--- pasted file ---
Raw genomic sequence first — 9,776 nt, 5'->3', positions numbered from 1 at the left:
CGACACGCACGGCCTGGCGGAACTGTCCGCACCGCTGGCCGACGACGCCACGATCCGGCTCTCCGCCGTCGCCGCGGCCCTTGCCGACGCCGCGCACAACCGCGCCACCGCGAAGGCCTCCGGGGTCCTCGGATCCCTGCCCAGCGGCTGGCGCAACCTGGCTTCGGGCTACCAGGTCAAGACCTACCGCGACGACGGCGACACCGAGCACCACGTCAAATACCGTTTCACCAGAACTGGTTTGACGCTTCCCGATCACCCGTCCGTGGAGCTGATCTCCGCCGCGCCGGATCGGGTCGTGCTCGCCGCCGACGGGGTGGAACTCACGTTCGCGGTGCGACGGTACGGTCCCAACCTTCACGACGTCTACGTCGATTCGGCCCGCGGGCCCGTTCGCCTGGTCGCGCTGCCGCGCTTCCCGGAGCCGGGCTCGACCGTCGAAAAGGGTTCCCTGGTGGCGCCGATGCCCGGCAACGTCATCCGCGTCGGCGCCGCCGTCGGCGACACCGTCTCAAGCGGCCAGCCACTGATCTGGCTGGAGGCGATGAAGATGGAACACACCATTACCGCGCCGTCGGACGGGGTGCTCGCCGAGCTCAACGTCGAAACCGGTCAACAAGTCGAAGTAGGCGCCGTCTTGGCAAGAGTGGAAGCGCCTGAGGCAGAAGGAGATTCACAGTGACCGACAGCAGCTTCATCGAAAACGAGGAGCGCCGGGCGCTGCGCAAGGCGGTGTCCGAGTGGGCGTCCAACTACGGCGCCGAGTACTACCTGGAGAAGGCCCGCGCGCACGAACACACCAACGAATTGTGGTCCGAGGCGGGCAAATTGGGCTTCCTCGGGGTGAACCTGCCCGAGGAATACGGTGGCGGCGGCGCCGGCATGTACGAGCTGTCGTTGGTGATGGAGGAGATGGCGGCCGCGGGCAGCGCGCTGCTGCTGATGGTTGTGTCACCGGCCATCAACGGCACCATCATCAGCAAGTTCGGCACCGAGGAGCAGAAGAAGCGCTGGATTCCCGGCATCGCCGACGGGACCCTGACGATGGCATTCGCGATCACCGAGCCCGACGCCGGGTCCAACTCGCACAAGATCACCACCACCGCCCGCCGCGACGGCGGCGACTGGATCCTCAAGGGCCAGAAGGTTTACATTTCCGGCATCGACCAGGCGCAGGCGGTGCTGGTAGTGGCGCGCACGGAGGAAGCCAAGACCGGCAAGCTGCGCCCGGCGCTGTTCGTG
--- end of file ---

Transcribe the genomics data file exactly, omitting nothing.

Raw genomic sequence first — 9,776 nt, 5'->3', positions numbered from 1 at the left:
CGACACGCACGGCCTGGCGGAACTGTCCGCACCGCTGGCCGACGACGCCACGATCCGGCTCTCCGCCGTCGCCGCGGCCCTTGCCGACGCCGCGCACAACCGCGCCACCGCGAAGGCCTCCGGGGTCCTCGGATCCCTGCCCAGCGGCTGGCGCAACCTGGCTTCGGGCTACCAGGTCAAGACCTACCGCGACGACGGCGACACCGAGCACCACGTCAAATACCGTTTCACCAGAACTGGTTTGACGCTTCCCGATCACCCGTCCGTGGAGCTGATCTCCGCCGCGCCGGATCGGGTCGTGCTCGCCGCCGACGGGGTGGAACTCACGTTCGCGGTGCGACGGTACGGTCCCAACCTTCACGACGTCTACGTCGATTCGGCCCGCGGGCCCGTTCGCCTGGTCGCGCTGCCGCGCTTCCCGGAGCCGGGCTCGACCGTCGAAAAGGGTTCCCTGGTGGCGCCGATGCCCGGCAACGTCATCCGCGTCGGCGCCGCCGTCGGCGACACCGTCTCAAGCGGCCAGCCACTGATCTGGCTGGAGGCGATGAAGATGGAACACACCATTACCGCGCCGTCGGACGGGGTGCTCGCCGAGCTCAACGTCGAAACCGGTCAACAAGTCGAAGTAGGCGCCGTCTTGGCAAGAGTGGAAGCGCCTGAGGCAGAAGGAGATTCACAGTGACCGACAGCAGCTTCATCGAAAACGAGGAGCGCCGGGCGCTGCGCAAGGCGGTGTCCGAGTGGGCGTCCAACTACGGCGCCGAGTACTACCTGGAGAAGGCCCGCGCGCACGAACACACCAACGAATTGTGGTCCGAGGCGGGCAAATTGGGCTTCCTCGGGGTGAACCTGCCCGAGGAATACGGTGGCGGCGGCGCCGGCATGTACGAGCTGTCGTTGGTGATGGAGGAGATGGCGGCCGCGGGCAGCGCGCTGCTGCTGATGGTTGTGTCACCGGCCATCAACGGCACCATCATCAGCAAGTTCGGCACCGAGGAGCAGAAGAAGCGCTGGATTCCCGGCATCGCCGACGGGACCCTGACGATGGCATTCGCGATCACCGAGCCCGACGCCGGGTCCAACTCGCACAAGATCACCACCACCGCCCGCCGCGACGGCGGCGACTGGATCCTCAAGGGCCAGAAGGTTTACATTTCCGGCATCGACCAGGCGCAGGCGGTGCTGGTAGTGGCGCGCACGGAGGAAGCCAAGACCGGCAAGCTGCGCCCGGCGCTGTTCGTG